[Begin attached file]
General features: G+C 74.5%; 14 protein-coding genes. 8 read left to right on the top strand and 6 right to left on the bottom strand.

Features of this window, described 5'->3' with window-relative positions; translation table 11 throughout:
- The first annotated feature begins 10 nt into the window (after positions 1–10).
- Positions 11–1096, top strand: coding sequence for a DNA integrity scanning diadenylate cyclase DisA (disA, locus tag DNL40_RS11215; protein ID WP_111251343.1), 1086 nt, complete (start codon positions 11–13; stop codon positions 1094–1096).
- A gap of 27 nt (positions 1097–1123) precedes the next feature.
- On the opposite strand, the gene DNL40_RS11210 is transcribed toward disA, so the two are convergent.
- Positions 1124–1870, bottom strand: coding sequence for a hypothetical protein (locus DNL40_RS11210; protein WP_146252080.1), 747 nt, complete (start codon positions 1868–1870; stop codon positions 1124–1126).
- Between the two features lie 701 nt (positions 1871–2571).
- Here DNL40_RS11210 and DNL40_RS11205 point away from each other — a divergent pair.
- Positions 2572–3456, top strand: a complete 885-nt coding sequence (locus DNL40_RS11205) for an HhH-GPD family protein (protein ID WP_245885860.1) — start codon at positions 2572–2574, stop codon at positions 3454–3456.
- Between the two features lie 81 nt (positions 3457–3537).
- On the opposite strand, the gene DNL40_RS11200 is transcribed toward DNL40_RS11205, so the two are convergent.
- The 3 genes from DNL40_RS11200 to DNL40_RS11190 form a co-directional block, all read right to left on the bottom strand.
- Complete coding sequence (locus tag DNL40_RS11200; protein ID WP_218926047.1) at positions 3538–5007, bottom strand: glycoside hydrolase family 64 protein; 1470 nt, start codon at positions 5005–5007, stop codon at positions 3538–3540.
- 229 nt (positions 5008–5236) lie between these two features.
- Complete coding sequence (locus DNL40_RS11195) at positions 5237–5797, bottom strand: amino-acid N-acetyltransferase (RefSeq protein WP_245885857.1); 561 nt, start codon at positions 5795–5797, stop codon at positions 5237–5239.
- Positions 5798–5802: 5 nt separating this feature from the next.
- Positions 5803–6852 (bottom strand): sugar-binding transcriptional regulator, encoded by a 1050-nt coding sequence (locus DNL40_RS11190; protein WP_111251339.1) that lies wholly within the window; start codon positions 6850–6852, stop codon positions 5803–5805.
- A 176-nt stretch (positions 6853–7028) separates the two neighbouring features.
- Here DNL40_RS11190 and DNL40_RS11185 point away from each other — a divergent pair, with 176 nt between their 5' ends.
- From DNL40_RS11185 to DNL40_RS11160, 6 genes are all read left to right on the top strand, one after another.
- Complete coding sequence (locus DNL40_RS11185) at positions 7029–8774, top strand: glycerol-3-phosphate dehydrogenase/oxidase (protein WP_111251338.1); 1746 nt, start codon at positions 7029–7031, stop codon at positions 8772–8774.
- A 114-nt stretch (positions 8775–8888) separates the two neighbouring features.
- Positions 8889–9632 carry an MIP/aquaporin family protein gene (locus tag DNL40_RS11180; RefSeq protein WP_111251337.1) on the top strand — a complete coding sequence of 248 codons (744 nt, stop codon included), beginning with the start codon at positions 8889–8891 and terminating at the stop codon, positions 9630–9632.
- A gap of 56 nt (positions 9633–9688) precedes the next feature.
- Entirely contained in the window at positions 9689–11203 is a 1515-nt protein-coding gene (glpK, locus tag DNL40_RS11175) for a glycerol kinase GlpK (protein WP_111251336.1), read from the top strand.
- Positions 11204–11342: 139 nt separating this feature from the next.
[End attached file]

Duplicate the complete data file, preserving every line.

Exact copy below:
General features: G+C 74.5%; 14 protein-coding genes. 8 read left to right on the top strand and 6 right to left on the bottom strand.

Features of this window, described 5'->3' with window-relative positions; translation table 11 throughout:
- The first annotated feature begins 10 nt into the window (after positions 1–10).
- Positions 11–1096, top strand: coding sequence for a DNA integrity scanning diadenylate cyclase DisA (disA, locus tag DNL40_RS11215; protein ID WP_111251343.1), 1086 nt, complete (start codon positions 11–13; stop codon positions 1094–1096).
- A gap of 27 nt (positions 1097–1123) precedes the next feature.
- On the opposite strand, the gene DNL40_RS11210 is transcribed toward disA, so the two are convergent.
- Positions 1124–1870, bottom strand: coding sequence for a hypothetical protein (locus DNL40_RS11210; protein WP_146252080.1), 747 nt, complete (start codon positions 1868–1870; stop codon positions 1124–1126).
- Between the two features lie 701 nt (positions 1871–2571).
- Here DNL40_RS11210 and DNL40_RS11205 point away from each other — a divergent pair.
- Positions 2572–3456, top strand: a complete 885-nt coding sequence (locus DNL40_RS11205) for an HhH-GPD family protein (protein ID WP_245885860.1) — start codon at positions 2572–2574, stop codon at positions 3454–3456.
- Between the two features lie 81 nt (positions 3457–3537).
- On the opposite strand, the gene DNL40_RS11200 is transcribed toward DNL40_RS11205, so the two are convergent.
- The 3 genes from DNL40_RS11200 to DNL40_RS11190 form a co-directional block, all read right to left on the bottom strand.
- Complete coding sequence (locus tag DNL40_RS11200; protein ID WP_218926047.1) at positions 3538–5007, bottom strand: glycoside hydrolase family 64 protein; 1470 nt, start codon at positions 5005–5007, stop codon at positions 3538–3540.
- 229 nt (positions 5008–5236) lie between these two features.
- Complete coding sequence (locus DNL40_RS11195) at positions 5237–5797, bottom strand: amino-acid N-acetyltransferase (RefSeq protein WP_245885857.1); 561 nt, start codon at positions 5795–5797, stop codon at positions 5237–5239.
- Positions 5798–5802: 5 nt separating this feature from the next.
- Positions 5803–6852 (bottom strand): sugar-binding transcriptional regulator, encoded by a 1050-nt coding sequence (locus DNL40_RS11190; protein WP_111251339.1) that lies wholly within the window; start codon positions 6850–6852, stop codon positions 5803–5805.
- A 176-nt stretch (positions 6853–7028) separates the two neighbouring features.
- Here DNL40_RS11190 and DNL40_RS11185 point away from each other — a divergent pair, with 176 nt between their 5' ends.
- From DNL40_RS11185 to DNL40_RS11160, 6 genes are all read left to right on the top strand, one after another.
- Complete coding sequence (locus DNL40_RS11185) at positions 7029–8774, top strand: glycerol-3-phosphate dehydrogenase/oxidase (protein WP_111251338.1); 1746 nt, start codon at positions 7029–7031, stop codon at positions 8772–8774.
- A 114-nt stretch (positions 8775–8888) separates the two neighbouring features.
- Positions 8889–9632 carry an MIP/aquaporin family protein gene (locus tag DNL40_RS11180; RefSeq protein WP_111251337.1) on the top strand — a complete coding sequence of 248 codons (744 nt, stop codon included), beginning with the start codon at positions 8889–8891 and terminating at the stop codon, positions 9630–9632.
- A gap of 56 nt (positions 9633–9688) precedes the next feature.
- Entirely contained in the window at positions 9689–11203 is a 1515-nt protein-coding gene (glpK, locus tag DNL40_RS11175) for a glycerol kinase GlpK (protein WP_111251336.1), read from the top strand.
- Positions 11204–11342: 139 nt separating this feature from the next.